SUMMARY

Developmental changes in levels of hypothalamic thyrotrophin releasing hormone (TRH) and the role that hypothalamic degrading enzymes may play in these alterations were investigated. Levels of TRH in male and female fetal rats and in male neonatal rats were measured by radioimmunoassay. The hormone content of the hypothalamus was shown to increase from less than 1 ng at 1–4 days of age to approximately 10 ng at 20 days of age. Thereafter, the content of TRH declined to the adult level of about 5 ng. The ability of fractionated hypothalamic homogenates to degrade TRH was measured over the same time. The 27 000 g supernatant fraction contained a degrading activity that yielded only radiolabelled deamido-TRH upon incubation with [l-proline 2,3-3H]TRH. The corresponding particulate fraction contained at least two distinct TRH degrading activities as determined by the number of metabolites present. Changes in rates of degradation were not large enough to account for the differences observed in levels of TRH.

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SJ Conroy, I Green, G Dixon, PM Byrne, J Nolan, YH Abdel-Wahab, N McClenaghan, PR Flatt, and P Newsholme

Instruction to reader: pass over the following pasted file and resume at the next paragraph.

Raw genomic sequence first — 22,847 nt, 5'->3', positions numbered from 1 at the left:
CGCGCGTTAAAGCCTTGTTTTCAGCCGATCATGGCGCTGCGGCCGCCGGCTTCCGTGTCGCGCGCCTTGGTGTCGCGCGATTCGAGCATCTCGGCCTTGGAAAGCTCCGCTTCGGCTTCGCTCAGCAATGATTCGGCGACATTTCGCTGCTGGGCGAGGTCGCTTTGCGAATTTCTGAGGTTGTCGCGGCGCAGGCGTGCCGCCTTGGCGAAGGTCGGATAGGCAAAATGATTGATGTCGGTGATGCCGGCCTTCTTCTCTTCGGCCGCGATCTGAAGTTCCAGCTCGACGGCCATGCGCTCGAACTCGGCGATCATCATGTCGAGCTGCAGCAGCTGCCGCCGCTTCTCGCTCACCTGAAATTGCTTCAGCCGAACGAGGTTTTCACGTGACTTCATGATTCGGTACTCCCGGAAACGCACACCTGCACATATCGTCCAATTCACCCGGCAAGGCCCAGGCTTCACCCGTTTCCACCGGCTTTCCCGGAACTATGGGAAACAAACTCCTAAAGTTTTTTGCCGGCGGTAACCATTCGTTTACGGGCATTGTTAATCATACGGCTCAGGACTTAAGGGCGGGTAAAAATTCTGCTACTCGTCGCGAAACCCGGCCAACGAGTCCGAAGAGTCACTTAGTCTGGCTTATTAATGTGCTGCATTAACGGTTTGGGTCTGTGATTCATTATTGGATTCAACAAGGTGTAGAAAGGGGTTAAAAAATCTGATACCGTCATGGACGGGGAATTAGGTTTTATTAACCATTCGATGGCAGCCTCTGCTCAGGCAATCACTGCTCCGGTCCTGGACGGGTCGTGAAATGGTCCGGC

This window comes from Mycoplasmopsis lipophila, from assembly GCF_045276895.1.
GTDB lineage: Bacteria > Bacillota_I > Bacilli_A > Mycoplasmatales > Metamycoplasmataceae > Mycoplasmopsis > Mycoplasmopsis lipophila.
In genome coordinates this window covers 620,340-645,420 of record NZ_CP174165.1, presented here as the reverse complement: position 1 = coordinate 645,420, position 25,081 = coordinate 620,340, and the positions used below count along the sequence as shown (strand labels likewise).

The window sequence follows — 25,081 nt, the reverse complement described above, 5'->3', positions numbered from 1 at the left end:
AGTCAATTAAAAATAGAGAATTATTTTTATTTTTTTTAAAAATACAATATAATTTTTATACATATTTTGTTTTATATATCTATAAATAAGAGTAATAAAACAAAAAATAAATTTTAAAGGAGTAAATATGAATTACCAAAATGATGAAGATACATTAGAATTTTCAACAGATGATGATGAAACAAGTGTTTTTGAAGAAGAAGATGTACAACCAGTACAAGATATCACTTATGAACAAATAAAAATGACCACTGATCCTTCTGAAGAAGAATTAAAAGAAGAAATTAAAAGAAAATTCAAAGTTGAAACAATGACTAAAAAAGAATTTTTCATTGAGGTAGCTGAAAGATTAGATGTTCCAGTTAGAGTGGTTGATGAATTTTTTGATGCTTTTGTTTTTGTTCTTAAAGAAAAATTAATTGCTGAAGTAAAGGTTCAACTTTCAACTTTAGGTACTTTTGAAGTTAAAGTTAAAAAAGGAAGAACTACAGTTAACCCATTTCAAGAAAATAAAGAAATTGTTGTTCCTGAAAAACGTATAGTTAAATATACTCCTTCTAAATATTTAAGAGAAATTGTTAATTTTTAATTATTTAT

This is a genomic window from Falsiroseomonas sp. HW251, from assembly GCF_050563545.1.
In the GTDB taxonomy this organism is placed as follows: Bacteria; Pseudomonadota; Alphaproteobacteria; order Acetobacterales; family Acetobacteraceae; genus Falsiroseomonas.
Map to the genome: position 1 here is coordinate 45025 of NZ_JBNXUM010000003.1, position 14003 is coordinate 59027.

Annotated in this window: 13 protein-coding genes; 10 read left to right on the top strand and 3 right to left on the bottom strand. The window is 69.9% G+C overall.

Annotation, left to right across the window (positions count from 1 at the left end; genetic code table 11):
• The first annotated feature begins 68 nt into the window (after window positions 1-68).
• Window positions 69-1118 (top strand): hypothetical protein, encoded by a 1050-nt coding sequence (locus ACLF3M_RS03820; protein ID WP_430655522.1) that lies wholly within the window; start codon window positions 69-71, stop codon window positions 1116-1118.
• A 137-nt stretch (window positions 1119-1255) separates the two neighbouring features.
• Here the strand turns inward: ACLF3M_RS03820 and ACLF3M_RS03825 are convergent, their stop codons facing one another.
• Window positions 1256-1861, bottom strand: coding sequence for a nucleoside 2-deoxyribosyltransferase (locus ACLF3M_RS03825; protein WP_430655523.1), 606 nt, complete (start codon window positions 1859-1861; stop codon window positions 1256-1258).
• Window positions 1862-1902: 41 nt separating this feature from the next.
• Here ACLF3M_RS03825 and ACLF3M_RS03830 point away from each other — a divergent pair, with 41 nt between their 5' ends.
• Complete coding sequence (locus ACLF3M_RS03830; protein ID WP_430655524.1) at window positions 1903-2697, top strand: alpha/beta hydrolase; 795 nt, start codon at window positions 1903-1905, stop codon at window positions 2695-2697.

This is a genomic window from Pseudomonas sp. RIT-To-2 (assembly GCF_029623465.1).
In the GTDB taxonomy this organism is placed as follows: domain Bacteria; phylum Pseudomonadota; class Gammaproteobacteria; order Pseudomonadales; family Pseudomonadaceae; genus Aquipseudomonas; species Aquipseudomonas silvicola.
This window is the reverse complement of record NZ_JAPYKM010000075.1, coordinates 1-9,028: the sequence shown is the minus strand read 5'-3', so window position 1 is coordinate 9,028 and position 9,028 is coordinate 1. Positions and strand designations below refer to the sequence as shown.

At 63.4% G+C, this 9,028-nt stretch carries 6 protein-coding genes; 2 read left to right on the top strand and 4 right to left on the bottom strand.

We have previously reported that newly diagnosed Type-1 diabetic patient sera potently suppressed insulin secretion from a clonal rat pancreatic beta-cell line (BRIN BD11) but did not alter cell viability. Here, we report that apoptosis in BRIN BD11 cells incubated in various sera types (fetal calf serum (FCS), normal human serum and Type-1 diabetic patient) was virtually undetectable. Although low levels of necrosis were detected, these were not significantly different between cells incubated in sera from different sources. ATP levels were reduced by approximately 30% while nitrite production increased twofold from BRIN BD11 cells incubated for 24 h in the presence of Type-1 diabetic patient sera compared with normal human sera. Additionally, ATP levels were reduced by approximately 40% and DNA fragmentation increased by more than 20-fold in BRIN BD11 cells incubated in FCS in the presence of a pro-inflammatory cytokine cocktail (interleukin-1beta, tumour necrosis factor-alpha and interferon-gamma), compared with cells incubated in the absence of cytokines. Nitric oxide production from BRIN BD11 cells was markedly increased (up to 10-fold) irrespective of sera type when the cytokine cocktail was included in the incubation medium. Type-1 diabetic patient sera significantly (P<0.001) raised basal levels of intracellular free Ca(2+ )concentration ([Ca(2+)](i)) in BRIN BD11 cells after a 24-h incubation. The alteration in [Ca(2+)](i) concentration was complement dependent, as removal of the early complement components C1q and C3 resulted in a significant reduction (P<0.01) of sera-induced [Ca(2+)](i )changes. We propose that the mechanism of Type-1 diabetic patient sera-induced inhibition of insulin secretion from clonal beta-cells may involve complement-stimulated elevation of [Ca(2+)](i) which attenuates the nutrient-induced insulin secretory process possibly by desensitizing the cell to further changes in Ca(2+).